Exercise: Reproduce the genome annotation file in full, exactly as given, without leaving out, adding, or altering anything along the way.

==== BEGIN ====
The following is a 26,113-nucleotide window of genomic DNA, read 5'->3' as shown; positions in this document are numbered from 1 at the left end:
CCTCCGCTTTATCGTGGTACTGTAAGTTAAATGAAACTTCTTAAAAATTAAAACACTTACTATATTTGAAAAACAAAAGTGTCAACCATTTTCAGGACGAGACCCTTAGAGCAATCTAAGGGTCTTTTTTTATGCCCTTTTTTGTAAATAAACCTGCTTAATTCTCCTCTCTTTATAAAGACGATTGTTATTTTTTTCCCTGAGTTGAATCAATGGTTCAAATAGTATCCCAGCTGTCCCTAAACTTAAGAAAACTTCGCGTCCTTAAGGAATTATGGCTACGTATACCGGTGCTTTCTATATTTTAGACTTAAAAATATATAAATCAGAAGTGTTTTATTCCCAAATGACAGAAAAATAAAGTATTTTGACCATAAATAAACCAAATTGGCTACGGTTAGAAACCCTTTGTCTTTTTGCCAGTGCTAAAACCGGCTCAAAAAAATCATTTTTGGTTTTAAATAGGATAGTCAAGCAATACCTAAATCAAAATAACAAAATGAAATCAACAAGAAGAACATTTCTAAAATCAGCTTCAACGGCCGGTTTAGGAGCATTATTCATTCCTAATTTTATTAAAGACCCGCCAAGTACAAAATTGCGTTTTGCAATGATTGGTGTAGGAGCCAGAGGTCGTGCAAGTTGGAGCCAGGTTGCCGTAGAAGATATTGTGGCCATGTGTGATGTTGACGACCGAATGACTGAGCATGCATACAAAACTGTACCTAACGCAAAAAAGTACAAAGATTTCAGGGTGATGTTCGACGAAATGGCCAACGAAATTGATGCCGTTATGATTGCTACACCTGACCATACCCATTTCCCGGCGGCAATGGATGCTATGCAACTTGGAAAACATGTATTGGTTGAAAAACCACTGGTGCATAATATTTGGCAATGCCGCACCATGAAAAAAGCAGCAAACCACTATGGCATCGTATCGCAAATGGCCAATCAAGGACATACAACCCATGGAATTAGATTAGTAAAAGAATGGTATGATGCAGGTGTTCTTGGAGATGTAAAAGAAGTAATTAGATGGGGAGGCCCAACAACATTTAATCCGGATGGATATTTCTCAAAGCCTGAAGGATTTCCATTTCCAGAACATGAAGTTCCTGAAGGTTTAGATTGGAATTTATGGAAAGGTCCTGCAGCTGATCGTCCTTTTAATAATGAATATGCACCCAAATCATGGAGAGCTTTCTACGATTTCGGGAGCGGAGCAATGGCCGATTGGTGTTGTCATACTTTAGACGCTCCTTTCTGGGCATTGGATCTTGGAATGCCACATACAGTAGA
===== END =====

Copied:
The following is a 26,113-nucleotide window of genomic DNA, read 5'->3' as shown; positions in this document are numbered from 1 at the left end:
CCTCCGCTTTATCGTGGTACTGTAAGTTAAATGAAACTTCTTAAAAATTAAAACACTTACTATATTTGAAAAACAAAAGTGTCAACCATTTTCAGGACGAGACCCTTAGAGCAATCTAAGGGTCTTTTTTTATGCCCTTTTTTGTAAATAAACCTGCTTAATTCTCCTCTCTTTATAAAGACGATTGTTATTTTTTTCCCTGAGTTGAATCAATGGTTCAAATAGTATCCCAGCTGTCCCTAAACTTAAGAAAACTTCGCGTCCTTAAGGAATTATGGCTACGTATACCGGTGCTTTCTATATTTTAGACTTAAAAATATATAAATCAGAAGTGTTTTATTCCCAAATGACAGAAAAATAAAGTATTTTGACCATAAATAAACCAAATTGGCTACGGTTAGAAACCCTTTGTCTTTTTGCCAGTGCTAAAACCGGCTCAAAAAAATCATTTTTGGTTTTAAATAGGATAGTCAAGCAATACCTAAATCAAAATAACAAAATGAAATCAACAAGAAGAACATTTCTAAAATCAGCTTCAACGGCCGGTTTAGGAGCATTATTCATTCCTAATTTTATTAAAGACCCGCCAAGTACAAAATTGCGTTTTGCAATGATTGGTGTAGGAGCCAGAGGTCGTGCAAGTTGGAGCCAGGTTGCCGTAGAAGATATTGTGGCCATGTGTGATGTTGACGACCGAATGACTGAGCATGCATACAAAACTGTACCTAACGCAAAAAAGTACAAAGATTTCAGGGTGATGTTCGACGAAATGGCCAACGAAATTGATGCCGTTATGATTGCTACACCTGACCATACCCATTTCCCGGCGGCAATGGATGCTATGCAACTTGGAAAACATGTATTGGTTGAAAAACCACTGGTGCATAATATTTGGCAATGCCGCACCATGAAAAAAGCAGCAAACCACTATGGCATCGTATCGCAAATGGCCAATCAAGGACATACAACCCATGGAATTAGATTAGTAAAAGAATGGTATGATGCAGGTGTTCTTGGAGATGTAAAAGAAGTAATTAGATGGGGAGGCCCAACAACATTTAATCCGGATGGATATTTCTCAAAGCCTGAAGGATTTCCATTTCCAGAACATGAAGTTCCTGAAGGTTTAGATTGGAATTTATGGAAAGGTCCTGCAGCTGATCGTCCTTTTAATAATGAATATGCACCCAAATCATGGAGAGCTTTCTACGATTTCGGGAGCGGAGCAATGGCCGATTGGTGTTGTCATACTTTAGACGCTCCTTTCTGGGCATTGGATCTTGGAATGCCACATACAGTAGA